[ ed-i-tawr-ee-uh-lahyz, -tohr- ]
/ ˌɛd ɪˈtɔr i əˌlaɪz, -ˈtoʊr- /

verb (used without object), ed·i·to·ri·al·ized, ed·i·to·ri·al·iz·ing.

to set forth one's position or opinion on some subject in, or as if in, an editorial.
to inject personal interpretations or opinions into an otherwise factual account.

Nearby words

  1. edition binding,
  2. editor,
  3. editor in chief,
  4. editorial,
  5. editorial we,
  6. editorship,
  7. editress,
  8. edm,
  9. edman,
  10. edmond

Also especially British, ed·i·to·ri·al·ise.

Origin of editorialize

An Americanism dating back to 1855–60; editorial + -ize

Related formsed·i·to·ri·al·i·za·tion, nouned·i·to·ri·al·iz·er, nouno·ver·ed·i·to·ri·al·ize, verb (used without object), o·ver·ed·i·to·ri·al·ized, o·ver·ed·i·to·ri·al·iz·ing.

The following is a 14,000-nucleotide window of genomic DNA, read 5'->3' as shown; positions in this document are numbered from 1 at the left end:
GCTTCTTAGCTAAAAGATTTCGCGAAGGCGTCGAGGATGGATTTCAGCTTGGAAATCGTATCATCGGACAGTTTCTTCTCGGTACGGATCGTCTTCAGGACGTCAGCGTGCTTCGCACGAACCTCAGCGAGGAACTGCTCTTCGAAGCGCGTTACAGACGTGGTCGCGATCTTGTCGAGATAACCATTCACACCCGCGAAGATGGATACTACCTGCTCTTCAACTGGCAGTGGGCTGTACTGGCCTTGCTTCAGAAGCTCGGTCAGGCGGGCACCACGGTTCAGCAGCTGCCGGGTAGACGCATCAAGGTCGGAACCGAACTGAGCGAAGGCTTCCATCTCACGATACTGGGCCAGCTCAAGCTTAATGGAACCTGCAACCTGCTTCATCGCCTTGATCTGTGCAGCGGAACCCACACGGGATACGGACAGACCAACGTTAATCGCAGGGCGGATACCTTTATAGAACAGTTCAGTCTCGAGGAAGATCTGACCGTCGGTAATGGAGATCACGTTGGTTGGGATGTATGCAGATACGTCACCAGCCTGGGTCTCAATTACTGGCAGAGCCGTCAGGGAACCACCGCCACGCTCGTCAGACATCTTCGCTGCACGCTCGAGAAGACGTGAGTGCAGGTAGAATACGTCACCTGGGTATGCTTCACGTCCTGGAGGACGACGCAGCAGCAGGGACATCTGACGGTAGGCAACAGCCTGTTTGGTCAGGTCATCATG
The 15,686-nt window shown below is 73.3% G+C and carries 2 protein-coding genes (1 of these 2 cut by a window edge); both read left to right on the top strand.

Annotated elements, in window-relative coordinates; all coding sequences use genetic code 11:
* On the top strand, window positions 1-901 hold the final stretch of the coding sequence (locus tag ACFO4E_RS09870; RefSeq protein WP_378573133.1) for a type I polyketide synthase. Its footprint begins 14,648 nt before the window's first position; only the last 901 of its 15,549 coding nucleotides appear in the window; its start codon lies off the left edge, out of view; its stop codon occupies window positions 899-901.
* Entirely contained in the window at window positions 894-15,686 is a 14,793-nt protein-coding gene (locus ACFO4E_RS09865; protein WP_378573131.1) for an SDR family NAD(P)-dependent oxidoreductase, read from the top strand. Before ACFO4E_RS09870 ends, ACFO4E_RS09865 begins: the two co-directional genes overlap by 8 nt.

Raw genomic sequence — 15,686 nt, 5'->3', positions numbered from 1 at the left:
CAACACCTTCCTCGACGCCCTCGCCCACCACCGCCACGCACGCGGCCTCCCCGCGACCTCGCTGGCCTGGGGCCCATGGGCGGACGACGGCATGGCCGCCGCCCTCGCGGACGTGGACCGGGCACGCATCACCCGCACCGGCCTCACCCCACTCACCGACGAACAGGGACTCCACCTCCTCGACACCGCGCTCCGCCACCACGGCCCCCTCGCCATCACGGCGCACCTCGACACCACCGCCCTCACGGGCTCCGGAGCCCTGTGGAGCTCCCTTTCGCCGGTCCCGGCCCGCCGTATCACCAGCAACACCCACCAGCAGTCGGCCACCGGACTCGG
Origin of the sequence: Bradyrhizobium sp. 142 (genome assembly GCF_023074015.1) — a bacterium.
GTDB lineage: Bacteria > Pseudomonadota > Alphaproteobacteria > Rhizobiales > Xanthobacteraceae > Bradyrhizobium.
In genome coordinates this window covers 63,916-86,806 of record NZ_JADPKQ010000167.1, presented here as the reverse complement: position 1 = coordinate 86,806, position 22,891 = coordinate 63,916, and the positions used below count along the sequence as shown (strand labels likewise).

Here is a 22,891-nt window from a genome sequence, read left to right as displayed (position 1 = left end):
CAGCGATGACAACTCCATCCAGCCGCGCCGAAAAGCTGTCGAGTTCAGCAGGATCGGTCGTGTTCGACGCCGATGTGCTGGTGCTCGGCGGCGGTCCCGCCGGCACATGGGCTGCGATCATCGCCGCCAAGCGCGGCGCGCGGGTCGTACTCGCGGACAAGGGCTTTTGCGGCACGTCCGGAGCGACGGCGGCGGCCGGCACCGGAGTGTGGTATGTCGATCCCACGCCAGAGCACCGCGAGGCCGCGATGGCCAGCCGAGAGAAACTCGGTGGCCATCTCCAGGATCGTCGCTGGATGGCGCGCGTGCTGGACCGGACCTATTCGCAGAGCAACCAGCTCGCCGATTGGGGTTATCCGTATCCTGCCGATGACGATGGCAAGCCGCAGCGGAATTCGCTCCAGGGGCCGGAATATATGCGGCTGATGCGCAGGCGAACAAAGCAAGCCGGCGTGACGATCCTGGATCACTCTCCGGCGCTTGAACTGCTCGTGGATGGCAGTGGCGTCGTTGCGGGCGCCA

Dictionary.com Unabridged Based on the Random House Unabridged Dictionary, © Random House, Inc. 2019

Examples from the Web for editorialize

British Dictionary definitions for editorialize



/ (ˌɛdɪˈtɔːrɪəˌlaɪz) /

verb (intr)

to express an opinion in or as in an editorial
to insert one's personal opinions into an otherwise objective account
Derived Formseditorialization or editorialisation, nouneditorializer or editorialiser, noun

Collins English Dictionary - Complete & Unabridged 2012 Digital Edition © William Collins Sons & Co. Ltd. 1979, 1986 © HarperCollins Publishers 1998, 2000, 2003, 2005, 2006, 2007, 2009, 2012

Word Origin and History for editorialize



"introduce opinions into factual accounts," 1856, from editorial + -ize. Related: Editorialized; editorializing.

Online Etymology Dictionary, © 2010 Douglas Harper